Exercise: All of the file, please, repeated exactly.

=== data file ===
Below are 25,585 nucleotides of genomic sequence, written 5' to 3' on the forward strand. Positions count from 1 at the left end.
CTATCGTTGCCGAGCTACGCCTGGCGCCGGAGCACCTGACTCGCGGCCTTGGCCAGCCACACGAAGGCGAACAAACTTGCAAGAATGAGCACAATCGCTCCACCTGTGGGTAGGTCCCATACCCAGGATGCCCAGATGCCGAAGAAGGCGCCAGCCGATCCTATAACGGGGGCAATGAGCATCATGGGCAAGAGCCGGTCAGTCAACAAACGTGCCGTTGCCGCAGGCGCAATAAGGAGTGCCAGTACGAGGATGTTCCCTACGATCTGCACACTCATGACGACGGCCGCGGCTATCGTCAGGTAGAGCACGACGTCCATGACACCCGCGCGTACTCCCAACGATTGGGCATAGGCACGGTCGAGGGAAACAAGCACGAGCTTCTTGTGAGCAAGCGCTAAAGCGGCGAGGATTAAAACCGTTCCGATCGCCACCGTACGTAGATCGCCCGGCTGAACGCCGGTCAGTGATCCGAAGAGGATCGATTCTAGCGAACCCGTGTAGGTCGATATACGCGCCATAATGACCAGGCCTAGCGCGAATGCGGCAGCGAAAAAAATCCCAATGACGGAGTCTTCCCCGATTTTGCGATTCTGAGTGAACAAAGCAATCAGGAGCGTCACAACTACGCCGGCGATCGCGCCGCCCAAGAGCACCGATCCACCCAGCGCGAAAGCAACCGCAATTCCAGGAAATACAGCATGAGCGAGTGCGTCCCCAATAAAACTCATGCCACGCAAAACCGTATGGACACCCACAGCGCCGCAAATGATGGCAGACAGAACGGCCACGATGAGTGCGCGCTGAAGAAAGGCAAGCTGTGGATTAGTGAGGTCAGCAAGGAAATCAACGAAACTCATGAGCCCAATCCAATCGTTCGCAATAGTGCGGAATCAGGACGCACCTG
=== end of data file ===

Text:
Below are 25,585 nucleotides of genomic sequence, written 5' to 3' on the forward strand. Positions count from 1 at the left end.
CTATCGTTGCCGAGCTACGCCTGGCGCCGGAGCACCTGACTCGCGGCCTTGGCCAGCCACACGAAGGCGAACAAACTTGCAAGAATGAGCACAATCGCTCCACCTGTGGGTAGGTCCCATACCCAGGATGCCCAGATGCCGAAGAAGGCGCCAGCCGATCCTATAACGGGGGCAATGAGCATCATGGGCAAGAGCCGGTCAGTCAACAAACGTGCCGTTGCCGCAGGCGCAATAAGGAGTGCCAGTACGAGGATGTTCCCTACGATCTGCACACTCATGACGACGGCCGCGGCTATCGTCAGGTAGAGCACGACGTCCATGACACCCGCGCGTACTCCCAACGATTGGGCATAGGCACGGTCGAGGGAAACAAGCACGAGCTTCTTGTGAGCAAGCGCTAAAGCGGCGAGGATTAAAACCGTTCCGATCGCCACCGTACGTAGATCGCCCGGCTGAACGCCGGTCAGTGATCCGAAGAGGATCGATTCTAGCGAACCCGTGTAGGTCGATATACGCGCCATAATGACCAGGCCTAGCGCGAATGCGGCAGCGAAAAAAATCCCAATGACGGAGTCTTCCCCGATTTTGCGATTCTGAGTGAACAAAGCAATCAGGAGCGTCACAACTACGCCGGCGATCGCGCCGCCCAAGAGCACCGATCCACCCAGCGCGAAAGCAACCGCAATTCCAGGAAATACAGCATGAGCGAGTGCGTCCCCAATAAAACTCATGCCACGCAAAACCGTATGGACACCCACAGCGCCGCAAATGATGGCAGACAGAACGGCCACGATGAGTGCGCGCTGAAGAAAGGCAAGCTGTGGATTAGTGAGGTCAGCAAGGAAATCAACGAAACTCATGAGCCCAATCCAATCGTTCGCAATAGTGCGGAATCAGGACGCACCTG